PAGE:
Wide receiver Nate Burleson takes the ball up field with cornerback Jonathan Wade defending. (Daniel Mears / The Detroit News)
Nate Burleson is here to help, any way he can. If that means getting open so Calvin Johnson isn't dragging three defenders all over the field, that's what he plans to do.
If it means providing veteran leadership, no problem. If it means organizing weekly bowling outings to bond the receivers, sure. If it means being the voice of the famously low-key Johnson, hey, Burleson will stretch those vocal cords.
"I'll speak for him!" said Burleson, whose personality bounces off walls. "I'll be his buddy, his sidekick and his promoter. He has just about every tool you can have -- height, speed, strength, the ability to jump. He's the closest thing to Randy Moss, and in my eyes, Randy Moss is one of the biggest threats in NFL history."
In Johnson's three seasons with the Lions, that's primarily what he has been -- a threat. Dangerous and occasionally dominant, Johnson has been the quietest star in the NFL.
Every week began with the Lions trying to figure out how to get him the ball. Every season ended with the belief Johnson could do much more. As the team has switched quarterbacks and offensive coordinators and directions, Johnson has gotten lost at times. Frustrated, too.
For the Lions to truly change, that has to change, and Johnson's talent must be maximized. Now, Matthew Stafford and Johnson are going through their first camp together as starters, and the growing chemistry is apparent. The Lions have more experienced players on offense, which should lead to more continuity, more noise.
Burleson was an expensive addition, signed from the Seahawks for $25 million. GM Martin Mayhew and coach Jim Schwartz also traded for tight end Tony Scheffler, desperately placing a premium on getting a premium out of their chief investments, Johnson and Stafford.
Johnson likes what he sees and doesn't mind saying it. He just doesn't say it as vociferously as Burleson.
"Obviously, people are gonna talk about the one-two punch, but I want to be the best receiving corps in the NFL," Burleson said Monday. "My goal is to come in and make enough plays to where Calvin will get more single coverage and Bryant (Johnson) will make plays. You hear about T.O. (Terrell Owens) and Chad Johnson (Chad Ochocinco) in Cincinnati. I'm gonna say firsthand, we will be the most-respected receiving corps after it's all said and done."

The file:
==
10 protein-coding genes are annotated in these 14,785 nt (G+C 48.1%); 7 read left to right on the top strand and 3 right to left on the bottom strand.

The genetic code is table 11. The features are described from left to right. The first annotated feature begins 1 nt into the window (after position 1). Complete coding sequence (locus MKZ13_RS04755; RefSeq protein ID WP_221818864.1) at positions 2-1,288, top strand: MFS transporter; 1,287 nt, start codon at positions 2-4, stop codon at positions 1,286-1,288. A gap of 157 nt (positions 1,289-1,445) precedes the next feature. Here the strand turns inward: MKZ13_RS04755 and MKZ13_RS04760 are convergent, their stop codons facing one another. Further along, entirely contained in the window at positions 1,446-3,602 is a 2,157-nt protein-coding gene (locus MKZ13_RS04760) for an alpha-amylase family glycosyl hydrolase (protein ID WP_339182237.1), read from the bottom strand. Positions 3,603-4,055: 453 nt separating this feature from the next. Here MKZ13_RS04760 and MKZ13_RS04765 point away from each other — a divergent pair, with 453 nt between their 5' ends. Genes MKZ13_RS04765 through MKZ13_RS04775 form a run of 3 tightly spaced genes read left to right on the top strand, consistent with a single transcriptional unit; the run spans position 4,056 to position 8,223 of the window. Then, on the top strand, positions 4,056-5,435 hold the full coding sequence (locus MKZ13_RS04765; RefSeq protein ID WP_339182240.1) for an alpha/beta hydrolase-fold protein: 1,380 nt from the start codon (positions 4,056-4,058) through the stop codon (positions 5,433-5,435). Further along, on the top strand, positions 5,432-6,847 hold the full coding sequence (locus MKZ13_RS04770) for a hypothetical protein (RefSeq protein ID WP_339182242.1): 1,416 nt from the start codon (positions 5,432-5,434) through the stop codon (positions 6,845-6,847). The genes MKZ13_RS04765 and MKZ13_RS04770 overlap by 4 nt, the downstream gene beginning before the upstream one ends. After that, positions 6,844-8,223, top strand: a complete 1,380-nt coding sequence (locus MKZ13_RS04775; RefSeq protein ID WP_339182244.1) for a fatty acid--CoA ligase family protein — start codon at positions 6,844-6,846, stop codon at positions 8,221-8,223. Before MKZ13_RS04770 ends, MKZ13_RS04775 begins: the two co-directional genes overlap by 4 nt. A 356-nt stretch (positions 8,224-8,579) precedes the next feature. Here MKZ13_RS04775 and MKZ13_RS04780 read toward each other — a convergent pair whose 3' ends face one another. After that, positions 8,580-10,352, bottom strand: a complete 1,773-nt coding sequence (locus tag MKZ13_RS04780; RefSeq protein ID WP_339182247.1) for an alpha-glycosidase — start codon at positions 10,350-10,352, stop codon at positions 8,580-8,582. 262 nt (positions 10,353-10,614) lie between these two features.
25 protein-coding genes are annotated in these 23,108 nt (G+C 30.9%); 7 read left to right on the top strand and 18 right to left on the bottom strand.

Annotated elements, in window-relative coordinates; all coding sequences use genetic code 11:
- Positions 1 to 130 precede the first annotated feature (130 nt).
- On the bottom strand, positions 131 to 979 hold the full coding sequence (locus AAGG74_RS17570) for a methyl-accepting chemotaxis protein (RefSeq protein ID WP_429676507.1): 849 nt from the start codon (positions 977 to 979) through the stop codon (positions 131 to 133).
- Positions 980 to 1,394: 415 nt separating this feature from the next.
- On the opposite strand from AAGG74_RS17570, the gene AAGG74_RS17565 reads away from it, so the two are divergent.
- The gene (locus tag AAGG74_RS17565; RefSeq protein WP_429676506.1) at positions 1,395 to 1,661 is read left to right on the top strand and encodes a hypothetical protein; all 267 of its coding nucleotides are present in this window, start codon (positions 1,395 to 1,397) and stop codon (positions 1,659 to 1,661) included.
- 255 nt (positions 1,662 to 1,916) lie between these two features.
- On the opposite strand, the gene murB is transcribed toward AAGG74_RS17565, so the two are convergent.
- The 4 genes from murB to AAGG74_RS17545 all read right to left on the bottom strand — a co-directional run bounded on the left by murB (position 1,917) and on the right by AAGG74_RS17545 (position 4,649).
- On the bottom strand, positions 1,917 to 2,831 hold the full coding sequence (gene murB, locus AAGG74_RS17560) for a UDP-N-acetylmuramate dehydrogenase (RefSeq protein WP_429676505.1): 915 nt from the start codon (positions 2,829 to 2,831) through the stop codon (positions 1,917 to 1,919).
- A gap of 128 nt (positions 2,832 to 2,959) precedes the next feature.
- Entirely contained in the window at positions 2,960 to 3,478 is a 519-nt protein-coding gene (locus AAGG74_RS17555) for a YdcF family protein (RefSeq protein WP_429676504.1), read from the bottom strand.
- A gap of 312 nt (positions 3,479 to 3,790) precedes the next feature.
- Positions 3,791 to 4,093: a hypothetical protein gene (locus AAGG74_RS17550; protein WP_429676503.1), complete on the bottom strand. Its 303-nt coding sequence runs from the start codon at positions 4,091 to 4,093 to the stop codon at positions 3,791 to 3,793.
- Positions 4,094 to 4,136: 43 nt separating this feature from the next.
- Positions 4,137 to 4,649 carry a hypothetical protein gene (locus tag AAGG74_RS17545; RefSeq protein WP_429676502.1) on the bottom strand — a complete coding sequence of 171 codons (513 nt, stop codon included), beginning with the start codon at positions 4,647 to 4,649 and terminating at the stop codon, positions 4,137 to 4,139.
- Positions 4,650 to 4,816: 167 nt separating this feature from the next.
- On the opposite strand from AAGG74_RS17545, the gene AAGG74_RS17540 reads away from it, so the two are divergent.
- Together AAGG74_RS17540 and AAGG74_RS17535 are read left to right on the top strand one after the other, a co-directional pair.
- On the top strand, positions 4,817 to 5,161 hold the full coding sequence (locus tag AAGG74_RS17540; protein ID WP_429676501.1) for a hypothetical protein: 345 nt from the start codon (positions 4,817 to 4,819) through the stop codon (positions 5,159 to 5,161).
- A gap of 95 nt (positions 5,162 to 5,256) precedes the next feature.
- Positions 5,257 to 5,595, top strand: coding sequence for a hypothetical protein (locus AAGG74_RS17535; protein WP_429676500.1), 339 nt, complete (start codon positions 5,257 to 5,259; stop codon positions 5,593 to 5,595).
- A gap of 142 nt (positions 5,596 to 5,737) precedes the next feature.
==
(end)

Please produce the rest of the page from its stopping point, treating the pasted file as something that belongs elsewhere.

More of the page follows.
The Lions would appreciate anything positive being said and done. Since Calvin Johnson arrived as the No. 2 overall pick in 2007, he's had one tremendous year -- 1,331 receiving yards and 12 TDs in 2008 -- and a couple good, injury-hampered campaigns, including 984 yards last season.
Burleson isn't here because he's about to become a star. He's 28 and his best season was 2004 (1,006 yards). He's here because he knows routes and roles, and if defenses insist on making the 6-foot-5 Johnson miserable, Burleson hopefully can make them pay.
At least that's the plan. Burleson loves the plan, just as he did in Minnesota, as Moss' sidekick. Burleson welcomes it, cheerfully saying, "I've played Robin to someone else's Batman before."
With the Lions, there have been too many Jokers for too long. (Sorry.) Of all their issues, receiver has been particularly vexing, going to Matt Millen's infamous drafting strategy. A little stability would be nice, and Burleson is eager to provide it.
The receivers' bowling get-together Tuesday nights was one way to fit in. Another was the unusual step Burleson took shortly after arriving, when he stood up in a meeting room and addressed his fellow receivers.
"There's a lot of things that can get between players when new guys come along, especially when money's involved," Burleson said. "So I made an announcement that I've been in the league long enough to know, as a guy who just got paid, I'm gonna play a lot. So my goal is to prove I'm worth more than what they paid me. I'm here for the team, not to pat myself on the back."
No, he'd much rather pat Johnson on the back, partly because Johnson has no intention of patting himself.
Ask him about the rest of the offense and Johnson doesn't mind expanding.
"We got some weapons, and Matt's real accurate right now," he said. "I'm sure we're gonna have to prove we can do stuff, and then we'll probably see a lot more straight coverage."
And yourself? Where do you think you rank among the top NFL receivers?
"Uh, you can't help but hear yourself mentioned with those guys, that's cool, but I don't get caught up in it," he said. "I definitely feel like I'm an elite receiver."
He smiled and turned away, and that's all he wanted to say on that topic. With the right help from Burleson and others, maybe nothing more will need to be said, when it's all said and done.